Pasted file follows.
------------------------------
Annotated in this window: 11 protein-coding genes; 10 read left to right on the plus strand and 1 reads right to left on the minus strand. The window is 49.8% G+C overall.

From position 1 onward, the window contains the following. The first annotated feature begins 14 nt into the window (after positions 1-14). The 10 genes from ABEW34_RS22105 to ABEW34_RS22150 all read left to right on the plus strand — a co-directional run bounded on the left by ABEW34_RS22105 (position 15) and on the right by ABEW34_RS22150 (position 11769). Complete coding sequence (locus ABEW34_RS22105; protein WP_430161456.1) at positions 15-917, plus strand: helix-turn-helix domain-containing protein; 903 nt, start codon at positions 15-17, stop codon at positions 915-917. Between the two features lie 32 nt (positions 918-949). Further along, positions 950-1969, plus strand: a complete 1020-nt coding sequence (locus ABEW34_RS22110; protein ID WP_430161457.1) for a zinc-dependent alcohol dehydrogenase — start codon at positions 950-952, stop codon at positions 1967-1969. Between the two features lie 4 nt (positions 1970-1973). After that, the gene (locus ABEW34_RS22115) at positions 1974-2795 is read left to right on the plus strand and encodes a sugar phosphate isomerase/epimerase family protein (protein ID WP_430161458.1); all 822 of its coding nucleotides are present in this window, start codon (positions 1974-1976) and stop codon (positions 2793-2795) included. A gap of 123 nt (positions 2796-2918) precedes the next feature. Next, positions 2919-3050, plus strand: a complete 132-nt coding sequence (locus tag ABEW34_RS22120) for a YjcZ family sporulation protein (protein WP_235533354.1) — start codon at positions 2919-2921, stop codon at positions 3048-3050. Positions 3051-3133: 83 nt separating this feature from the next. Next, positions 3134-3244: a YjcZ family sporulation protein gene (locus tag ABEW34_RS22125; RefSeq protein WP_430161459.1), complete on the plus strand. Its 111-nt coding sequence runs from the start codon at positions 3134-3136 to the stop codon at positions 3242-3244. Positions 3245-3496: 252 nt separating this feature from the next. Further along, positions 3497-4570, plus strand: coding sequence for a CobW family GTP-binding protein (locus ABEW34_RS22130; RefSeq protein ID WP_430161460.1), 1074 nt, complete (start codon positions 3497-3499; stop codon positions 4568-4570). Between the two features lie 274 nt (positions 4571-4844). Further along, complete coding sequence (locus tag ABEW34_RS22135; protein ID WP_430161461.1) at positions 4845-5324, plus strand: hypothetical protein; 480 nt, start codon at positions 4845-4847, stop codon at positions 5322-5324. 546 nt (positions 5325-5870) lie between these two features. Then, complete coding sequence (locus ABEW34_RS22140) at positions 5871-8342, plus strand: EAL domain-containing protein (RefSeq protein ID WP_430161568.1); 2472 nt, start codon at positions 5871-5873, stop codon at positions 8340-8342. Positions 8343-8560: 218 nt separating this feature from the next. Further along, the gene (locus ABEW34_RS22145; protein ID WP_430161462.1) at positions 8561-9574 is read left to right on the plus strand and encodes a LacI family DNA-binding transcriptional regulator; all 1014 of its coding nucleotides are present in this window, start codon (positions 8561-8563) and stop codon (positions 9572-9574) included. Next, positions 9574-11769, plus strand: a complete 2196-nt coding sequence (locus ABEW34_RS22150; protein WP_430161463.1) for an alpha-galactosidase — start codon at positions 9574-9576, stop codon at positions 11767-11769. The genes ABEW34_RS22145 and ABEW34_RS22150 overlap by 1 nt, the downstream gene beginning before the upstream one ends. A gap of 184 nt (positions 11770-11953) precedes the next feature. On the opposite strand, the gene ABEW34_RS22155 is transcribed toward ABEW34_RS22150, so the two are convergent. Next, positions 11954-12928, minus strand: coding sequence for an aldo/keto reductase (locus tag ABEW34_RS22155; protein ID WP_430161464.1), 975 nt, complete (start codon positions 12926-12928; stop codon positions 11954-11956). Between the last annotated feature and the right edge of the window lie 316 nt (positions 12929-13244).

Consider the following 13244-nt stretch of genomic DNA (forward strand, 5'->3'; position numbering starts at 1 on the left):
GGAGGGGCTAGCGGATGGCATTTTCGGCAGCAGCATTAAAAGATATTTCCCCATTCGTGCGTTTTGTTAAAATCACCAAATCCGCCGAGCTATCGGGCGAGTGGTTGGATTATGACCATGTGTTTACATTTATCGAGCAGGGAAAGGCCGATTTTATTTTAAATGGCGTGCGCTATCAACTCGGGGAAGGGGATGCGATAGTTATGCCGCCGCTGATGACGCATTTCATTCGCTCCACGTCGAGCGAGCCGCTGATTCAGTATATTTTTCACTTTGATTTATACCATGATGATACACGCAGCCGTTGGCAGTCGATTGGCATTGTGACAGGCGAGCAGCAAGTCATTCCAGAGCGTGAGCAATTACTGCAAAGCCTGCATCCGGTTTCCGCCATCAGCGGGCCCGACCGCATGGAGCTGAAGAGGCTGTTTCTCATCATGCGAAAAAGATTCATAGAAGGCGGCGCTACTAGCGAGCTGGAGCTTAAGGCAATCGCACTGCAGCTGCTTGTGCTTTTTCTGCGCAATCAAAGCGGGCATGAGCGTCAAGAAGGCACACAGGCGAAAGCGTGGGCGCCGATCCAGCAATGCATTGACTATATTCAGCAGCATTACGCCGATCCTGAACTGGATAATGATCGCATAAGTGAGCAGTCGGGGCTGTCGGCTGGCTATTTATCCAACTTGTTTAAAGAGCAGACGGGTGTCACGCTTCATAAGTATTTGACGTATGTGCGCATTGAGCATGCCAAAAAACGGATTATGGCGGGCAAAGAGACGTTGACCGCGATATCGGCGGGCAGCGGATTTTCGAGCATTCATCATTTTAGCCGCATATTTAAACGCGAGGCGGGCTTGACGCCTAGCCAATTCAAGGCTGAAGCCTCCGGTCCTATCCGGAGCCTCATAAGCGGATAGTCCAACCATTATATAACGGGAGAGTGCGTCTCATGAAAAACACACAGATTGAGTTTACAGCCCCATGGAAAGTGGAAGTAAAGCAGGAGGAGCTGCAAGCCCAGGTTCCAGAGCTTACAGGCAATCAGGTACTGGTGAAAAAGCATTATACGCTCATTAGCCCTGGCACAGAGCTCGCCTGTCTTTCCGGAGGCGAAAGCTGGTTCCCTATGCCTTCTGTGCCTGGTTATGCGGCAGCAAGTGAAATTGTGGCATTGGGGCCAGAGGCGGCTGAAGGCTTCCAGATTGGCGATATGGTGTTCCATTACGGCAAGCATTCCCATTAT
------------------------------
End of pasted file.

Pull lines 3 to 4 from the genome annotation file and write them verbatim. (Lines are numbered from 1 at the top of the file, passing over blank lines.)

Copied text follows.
Consider the following 13244-nt stretch of genomic DNA (forward strand, 5'->3'; position numbering starts at 1 on the left):
GGAGGGGCTAGCGGATGGCATTTTCGGCAGCAGCATTAAAAGATATTTCCCCATTCGTGCGTTTTGTTAAAATCACCAAATCCGCCGAGCTATCGGGCGAGTGGTTGGATTATGACCATGTGTTTACATTTATCGAGCAGGGAAAGGCCGATTTTATTTTAAATGGCGTGCGCTATCAACTCGGGGAAGGGGATGCGATAGTTATGCCGCCGCTGATGACGCATTTCATTCGCTCCACGTCGAGCGAGCCGCTGATTCAGTATATTTTTCACTTTGATTTATACCATGATGATACACGCAGCCGTTGGCAGTCGATTGGCATTGTGACAGGCGAGCAGCAAGTCATTCCAGAGCGTGAGCAATTACTGCAAAGCCTGCATCCGGTTTCCGCCATCAGCGGGCCCGACCGCATGGAGCTGAAGAGGCTGTTTCTCATCATGCGAAAAAGATTCATAGAAGGCGGCGCTACTAGCGAGCTGGAGCTTAAGGCAATCGCACTGCAGCTGCTTGTGCTTTTTCTGCGCAATCAAAGCGGGCATGAGCGTCAAGAAGGCACACAGGCGAAAGCGTGGGCGCCGATCCAGCAATGCATTGACTATATTCAGCAGCATTACGCCGATCCTGAACTGGATAATGATCGCATAAGTGAGCAGTCGGGGCTGTCGGCTGGCTATTTATCCAACTTGTTTAAAGAGCAGACGGGTGTCACGCTTCATAAGTATTTGACGTATGTGCGCATTGAGCATGCCAAAAAACGGATTATGGCGGGCAAAGAGACGTTGACCGCGATATCGGCGGGCAGCGGATTTTCGAGCATTCATCATTTTAGCCGCATATTTAAACGCGAGGCGGGCTTGACGCCTAGCCAATTCAAGGCTGAAGCCTCCGGTCCTATCCGGAGCCTCATAAGCGGATAGTCCAACCATTATATAACGGGAGAGTGCGTCTCATGAAAAACACACAGATTGAGTTTACAGCCCCATGGAAAGTGGAAGTAAAGCAGGAGGAGCTGCAAGCCCAGGTTCCAGAGCTTACAGGCAATCAGGTACTGGTGAAAAAGCATTATACGCTCATTAGCCCTGGCACAGAGCTCGCCTGTCTTTCCGGAGGCGAAAGCTGGTTCCCTATGCCTTCTGTGCCTGGTTATGCGGCAGCAAGTGAAATTGTGGCATTGGGGCCAGAGGCGGCTGAAGGCTTCCAGATTGGCGATATGGTGTTCCATTACGGCAAGCATTCCCATTAT